“The bright-eyed exuberance can be a little overwhelming to someone who has spent many years absorbing cynicism in the Middle East, but the sheer earnestness helps temper what could elsewhere be an aggressive nationalism. Instead, it seems a pure expression of civic boosterism, no more, no less.” – The Jerusalem Post

VANCOUVER AS A DESTINATION

“You’re gorgeous, baby, you’re sophisticated, you live well.Vancouver is Manhattan with mountains. It’s a liquid city, a tomorrow city, equal parts India, China, England, France and the Pacific Northwest. It’s the cool North American sibling.” – The New York Times

“You may have heard that Vancouver is a great city, but it’s better than that. On a good weather day – and we had a spectacular five-day run in the middle of the Games – it is stunningly beautiful, and it is an excellent eating, drinking and shopping city.” – The Boston Globe

“Vancouver looked gorgeous on TV . NBC’s shots of Vancouver’s downtown and waterfront, and aerial views of Whistler ski areas, provided a media boost no marketing campaign could have delivered.” – The Seattle Times

“Vancouver is a city unlike any other. Wherever I look, I see water or mountains — or both. And everyone looks so healthy.” – The Daily Telegraph (UK)

“A remarkable environment. The license plates read ‘Beautiful British Columbia’ for a reason. The Sea-to-Sky Highway carries travelers on a jaw-dropping journey from the serenity of Vancouver’s waterfront to the majesty of Whistler and Blackcomb mountains.” – The Buffalo News

“In winter, the heart of downtown [Vancouver] is 30 minutes from the ski slopes. In summer, sun seekers crowd its beaches and seaside promenades. And despite a rain-prone climate, it displays a perpetually sunny disposition. Consider it the supermodel of North American cities.” – USA Today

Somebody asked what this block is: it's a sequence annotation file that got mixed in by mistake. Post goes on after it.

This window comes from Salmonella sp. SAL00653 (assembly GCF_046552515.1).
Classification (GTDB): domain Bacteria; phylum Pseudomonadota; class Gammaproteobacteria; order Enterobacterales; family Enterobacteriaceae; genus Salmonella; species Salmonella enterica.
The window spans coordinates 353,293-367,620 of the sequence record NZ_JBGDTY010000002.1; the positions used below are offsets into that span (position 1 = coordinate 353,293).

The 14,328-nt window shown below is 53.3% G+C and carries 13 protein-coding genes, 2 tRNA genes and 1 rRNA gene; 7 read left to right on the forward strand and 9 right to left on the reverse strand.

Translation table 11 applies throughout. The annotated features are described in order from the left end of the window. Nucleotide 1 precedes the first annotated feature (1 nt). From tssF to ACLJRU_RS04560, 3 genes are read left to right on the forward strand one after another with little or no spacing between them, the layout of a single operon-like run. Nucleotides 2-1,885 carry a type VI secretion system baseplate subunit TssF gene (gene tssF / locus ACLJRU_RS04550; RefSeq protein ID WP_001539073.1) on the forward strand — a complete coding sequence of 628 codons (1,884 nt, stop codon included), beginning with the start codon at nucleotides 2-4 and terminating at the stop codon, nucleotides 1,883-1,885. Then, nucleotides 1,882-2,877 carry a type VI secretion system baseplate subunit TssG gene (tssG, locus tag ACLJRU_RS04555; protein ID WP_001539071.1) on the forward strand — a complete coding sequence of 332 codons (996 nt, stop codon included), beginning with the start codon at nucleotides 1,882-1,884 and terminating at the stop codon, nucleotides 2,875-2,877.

“Vancouver is one of North America’s most under-rated tourist destinations. It is a modern, travel-friendly city with a unique mix of cultures. The relatively mild Pacific Northwest climate and an energetic restaurant and nightlife scene are other features that make this such an attractive city.” – LowFares.com

“[Visitors] will find the streets of Vancouver, a city of 2 million, so spotless they’ll think Mr. Clean is the mayor.” – The Miami Herald

“By the end of the 17 days that featured unseasonably warm temperatures and more than a week of brilliant sunshine, the cherry blossoms were blooming and a few fans had been spotted wearing shorts in the street while raucously celebrating Team Canada’s dramatic overtime victory over the Americans in the hockey final.” – The Salt Lake Tribune

“Olympics visitors have become a travel marketer’s dream as they bask in the Vancouver sun, flock to competitions and pour into downtown venues. The throngs of Games guests are magnets that should pull even more tourists to B.C. in the coming months and years.” – The Montreal Gazette